School district buys Silverthorne site |

School district buys Silverthorne site

FRISCO – A dollar might buy a long-distance call, but $10 can fetch about nine acres of land – for the Summit School District, anyway.

Superintendent Wes Smith announced Wednesday night at the regular meeting of the school board that the district paid $10 for just under nine acres on what is known as the Smith Ranch property toward the north end of Silverthorne, off Highway 9.

Tom Garvin of Seminole Land Holdings, the company behind the Silver Mountain Village and Blue River Club developments, signed the deed over to the school district Aug. 16. Smith said he waited to announce the deal until research had been done on the land title.

“We have told our architect to do no more work on the current school site and to shift their focus to the Smith Ranch,” Smith said. “I was very doubtful we could do it, but at the 11th hour Tom gave us the deed.”

The land has an estimated value of about $3 million and is being appraised. An adjacent 1-acre site also will be used for a preschool, Smith said.

As part of a 10-year facilities plan, the school board identified a need for a new elementary school in Silverthorne. The current school on Brian Avenue, built in 1972, is in disrepair; problems include roof leaks, aging mechanical and heating systems and no more available power for technology such as computers. A new school could be built on the current site but would force the school district to demolish the existing building.

School district officials preferred the Smith Ranch site because it preserved the existing building and property for future use and gave them a new school on land convenient to two proposed housing developments.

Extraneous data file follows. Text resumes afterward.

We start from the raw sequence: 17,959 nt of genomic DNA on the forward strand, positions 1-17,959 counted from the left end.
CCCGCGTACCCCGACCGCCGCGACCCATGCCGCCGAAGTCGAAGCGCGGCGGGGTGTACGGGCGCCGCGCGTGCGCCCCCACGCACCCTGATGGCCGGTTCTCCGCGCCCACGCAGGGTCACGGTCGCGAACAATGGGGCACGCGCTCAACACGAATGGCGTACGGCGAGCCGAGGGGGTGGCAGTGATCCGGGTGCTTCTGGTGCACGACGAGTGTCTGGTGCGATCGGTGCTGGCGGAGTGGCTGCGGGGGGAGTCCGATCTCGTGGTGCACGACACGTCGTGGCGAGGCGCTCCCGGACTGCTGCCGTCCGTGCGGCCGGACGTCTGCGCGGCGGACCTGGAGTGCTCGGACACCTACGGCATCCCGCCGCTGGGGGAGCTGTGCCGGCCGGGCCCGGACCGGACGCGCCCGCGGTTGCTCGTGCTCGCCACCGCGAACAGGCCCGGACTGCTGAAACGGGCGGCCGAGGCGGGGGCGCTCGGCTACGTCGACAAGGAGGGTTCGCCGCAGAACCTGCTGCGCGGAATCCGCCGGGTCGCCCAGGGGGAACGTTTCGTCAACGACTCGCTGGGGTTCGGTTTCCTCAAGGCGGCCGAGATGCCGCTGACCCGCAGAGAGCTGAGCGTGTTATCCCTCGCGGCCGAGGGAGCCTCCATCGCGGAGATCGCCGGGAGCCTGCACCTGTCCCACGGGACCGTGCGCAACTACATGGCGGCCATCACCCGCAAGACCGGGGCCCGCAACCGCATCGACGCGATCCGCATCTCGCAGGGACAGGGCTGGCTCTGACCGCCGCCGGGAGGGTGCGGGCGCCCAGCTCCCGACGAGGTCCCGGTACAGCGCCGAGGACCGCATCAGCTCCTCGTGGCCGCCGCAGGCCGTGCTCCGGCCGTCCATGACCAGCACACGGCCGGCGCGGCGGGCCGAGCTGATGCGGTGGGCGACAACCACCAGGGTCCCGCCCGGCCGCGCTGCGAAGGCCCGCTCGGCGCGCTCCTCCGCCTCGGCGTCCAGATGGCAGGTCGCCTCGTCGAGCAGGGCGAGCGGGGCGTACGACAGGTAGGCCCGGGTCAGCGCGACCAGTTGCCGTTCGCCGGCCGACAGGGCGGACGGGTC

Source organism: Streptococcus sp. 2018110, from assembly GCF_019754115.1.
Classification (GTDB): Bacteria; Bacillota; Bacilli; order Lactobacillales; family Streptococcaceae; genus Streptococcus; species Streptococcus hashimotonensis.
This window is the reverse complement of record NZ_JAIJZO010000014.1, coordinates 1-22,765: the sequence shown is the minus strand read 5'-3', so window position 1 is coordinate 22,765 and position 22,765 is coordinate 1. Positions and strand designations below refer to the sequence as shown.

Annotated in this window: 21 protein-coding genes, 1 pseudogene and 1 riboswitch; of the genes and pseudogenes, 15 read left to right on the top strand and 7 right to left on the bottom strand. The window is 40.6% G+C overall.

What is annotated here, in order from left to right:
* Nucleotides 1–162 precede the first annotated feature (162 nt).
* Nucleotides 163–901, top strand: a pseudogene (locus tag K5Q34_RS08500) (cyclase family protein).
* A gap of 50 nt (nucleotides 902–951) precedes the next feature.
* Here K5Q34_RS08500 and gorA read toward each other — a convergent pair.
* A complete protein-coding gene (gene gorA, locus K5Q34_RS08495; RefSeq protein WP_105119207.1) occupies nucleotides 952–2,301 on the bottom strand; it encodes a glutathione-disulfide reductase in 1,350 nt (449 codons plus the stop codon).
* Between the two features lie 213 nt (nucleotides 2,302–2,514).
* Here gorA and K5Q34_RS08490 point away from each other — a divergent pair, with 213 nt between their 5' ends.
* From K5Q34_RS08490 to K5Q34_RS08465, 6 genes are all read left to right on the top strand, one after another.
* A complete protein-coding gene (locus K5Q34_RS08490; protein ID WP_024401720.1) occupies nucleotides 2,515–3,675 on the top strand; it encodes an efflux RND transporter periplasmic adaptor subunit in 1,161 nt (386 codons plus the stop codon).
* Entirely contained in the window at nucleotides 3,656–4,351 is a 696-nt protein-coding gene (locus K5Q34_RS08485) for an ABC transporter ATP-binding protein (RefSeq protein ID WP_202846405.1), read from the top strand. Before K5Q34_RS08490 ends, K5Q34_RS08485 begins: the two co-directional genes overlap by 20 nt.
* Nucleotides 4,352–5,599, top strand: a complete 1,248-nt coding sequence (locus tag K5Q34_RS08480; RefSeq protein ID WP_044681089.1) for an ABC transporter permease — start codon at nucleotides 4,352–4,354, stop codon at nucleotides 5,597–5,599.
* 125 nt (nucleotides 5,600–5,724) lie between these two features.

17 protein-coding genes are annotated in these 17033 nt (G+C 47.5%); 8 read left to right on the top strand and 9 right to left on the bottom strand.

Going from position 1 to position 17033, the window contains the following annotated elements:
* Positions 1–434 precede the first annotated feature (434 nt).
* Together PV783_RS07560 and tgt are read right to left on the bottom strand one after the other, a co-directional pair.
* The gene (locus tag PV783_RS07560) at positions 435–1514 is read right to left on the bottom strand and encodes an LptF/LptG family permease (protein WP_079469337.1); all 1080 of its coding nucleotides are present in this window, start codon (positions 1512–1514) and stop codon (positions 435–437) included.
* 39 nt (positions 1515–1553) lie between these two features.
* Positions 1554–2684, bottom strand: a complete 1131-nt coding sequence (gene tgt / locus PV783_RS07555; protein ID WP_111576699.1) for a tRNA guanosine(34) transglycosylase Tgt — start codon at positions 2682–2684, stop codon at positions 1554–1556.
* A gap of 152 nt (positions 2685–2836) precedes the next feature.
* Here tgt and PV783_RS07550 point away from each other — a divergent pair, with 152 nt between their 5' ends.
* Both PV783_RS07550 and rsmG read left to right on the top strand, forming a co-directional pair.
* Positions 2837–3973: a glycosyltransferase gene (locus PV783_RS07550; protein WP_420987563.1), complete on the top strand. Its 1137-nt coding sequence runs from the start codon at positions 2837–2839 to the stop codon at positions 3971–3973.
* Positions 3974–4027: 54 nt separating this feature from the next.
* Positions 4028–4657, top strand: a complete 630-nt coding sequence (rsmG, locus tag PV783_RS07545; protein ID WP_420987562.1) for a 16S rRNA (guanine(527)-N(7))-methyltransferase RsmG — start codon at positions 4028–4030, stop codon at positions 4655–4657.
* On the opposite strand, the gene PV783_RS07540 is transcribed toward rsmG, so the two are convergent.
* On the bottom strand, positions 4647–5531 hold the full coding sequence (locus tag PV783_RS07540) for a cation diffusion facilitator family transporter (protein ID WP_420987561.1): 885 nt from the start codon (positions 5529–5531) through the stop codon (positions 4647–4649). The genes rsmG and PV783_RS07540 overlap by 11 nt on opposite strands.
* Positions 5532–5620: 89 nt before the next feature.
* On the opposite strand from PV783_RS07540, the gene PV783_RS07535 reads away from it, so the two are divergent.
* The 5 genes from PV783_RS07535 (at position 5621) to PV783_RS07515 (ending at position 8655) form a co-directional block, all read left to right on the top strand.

“This is a tremendous opportunity for the school district,” Smith said. “To renovate the existing building would have cost as much as building a new one, and it would still be a 1970s building.”

By preserving the current Silverthorne elementary, the school district can prepare for future community educational needs and explore new programs. Proposed uses for the school include a mountain-area cooperative vocational training center, a new home for school district administration offices and public recreation and gathering facilities.

Seminole Land Holdings and their partners are seeking annexation by Silverthorne because approximately 344 acres of the land needed for the two projects lies in Summit County. The annexation into Silverthorne would give the developers the permitted density to build their desired project. Silver Mountain Village and the Blue River Club would add about 538 housing units to Silverthorne’s bed base, as well as more than 85,000 square feet of commercial space, including a proposed grocery store.

A major stumbling block for the school district was the cost of infrastructure needed to support the school.

“If Safeway comes in, they’ll do most or all of the utilities and sewer,” Smith said. “If not, the district will front the money and get reimbursed at the time any development takes place on the site.”

The reimbursement would cover about 40 percent of the school district’s cost. Safeway executives continue to negotiate with the developers and Silverthorne town staff. Plans for the developments are still in the approval process with the town.

Silverthorne Mayor Lou DelPiccolo returned from vacation Wednesday night and said he had not yet reviewed the full details of the deal, but he said it was good news.

“This has always been the preferred site,” DelPiccolo said. “We’re definitely going to do everything that is within our purview to move forward. This is a favorable development.”

Smith gave credit to school board members Jennifer Brauns and Jim Lenzotti in closing the deal. But Smith likely deserves credit, as well: He’s known Garvin for 32 years, since the pair were neighbors in graduate school in Boulder. Garvin could not be reached for comment.

Groundbreaking for the new school is scheduled to begin next spring, and the school should be ready to open in 2005. The construction budget is estimated at $11 million, paid for by Summit voters who approved a construction mill levy increase to property taxes in November 2001.

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